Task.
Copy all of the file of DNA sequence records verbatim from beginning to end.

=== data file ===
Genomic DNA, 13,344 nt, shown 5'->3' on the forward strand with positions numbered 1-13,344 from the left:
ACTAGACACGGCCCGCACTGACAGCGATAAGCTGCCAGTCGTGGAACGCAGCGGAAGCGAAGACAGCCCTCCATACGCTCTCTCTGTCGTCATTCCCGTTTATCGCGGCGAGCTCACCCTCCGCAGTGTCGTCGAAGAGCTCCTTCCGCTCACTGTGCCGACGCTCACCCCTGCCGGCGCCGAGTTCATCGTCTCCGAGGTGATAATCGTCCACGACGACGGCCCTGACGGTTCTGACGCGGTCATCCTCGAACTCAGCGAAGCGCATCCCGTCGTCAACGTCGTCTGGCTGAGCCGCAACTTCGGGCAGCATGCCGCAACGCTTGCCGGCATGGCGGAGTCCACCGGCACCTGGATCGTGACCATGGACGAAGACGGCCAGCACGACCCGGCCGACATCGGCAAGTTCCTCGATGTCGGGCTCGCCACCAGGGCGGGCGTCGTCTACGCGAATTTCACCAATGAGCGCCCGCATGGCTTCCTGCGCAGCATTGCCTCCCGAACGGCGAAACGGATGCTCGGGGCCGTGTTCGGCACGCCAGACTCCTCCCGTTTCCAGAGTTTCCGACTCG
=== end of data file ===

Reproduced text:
Genomic DNA, 13,344 nt, shown 5'->3' on the forward strand with positions numbered 1-13,344 from the left:
ACTAGACACGGCCCGCACTGACAGCGATAAGCTGCCAGTCGTGGAACGCAGCGGAAGCGAAGACAGCCCTCCATACGCTCTCTCTGTCGTCATTCCCGTTTATCGCGGCGAGCTCACCCTCCGCAGTGTCGTCGAAGAGCTCCTTCCGCTCACTGTGCCGACGCTCACCCCTGCCGGCGCCGAGTTCATCGTCTCCGAGGTGATAATCGTCCACGACGACGGCCCTGACGGTTCTGACGCGGTCATCCTCGAACTCAGCGAAGCGCATCCCGTCGTCAACGTCGTCTGGCTGAGCCGCAACTTCGGGCAGCATGCCGCAACGCTTGCCGGCATGGCGGAGTCCACCGGCACCTGGATCGTGACCATGGACGAAGACGGCCAGCACGACCCGGCCGACATCGGCAAGTTCCTCGATGTCGGGCTCGCCACCAGGGCGGGCGTCGTCTACGCGAATTTCACCAATGAGCGCCCGCATGGCTTCCTGCGCAGCATTGCCTCCCGAACGGCGAAACGGATGCTCGGGGCCGTGTTCGGCACGCCAGACTCCTCCCGTTTCCAGAGTTTCCGACTCG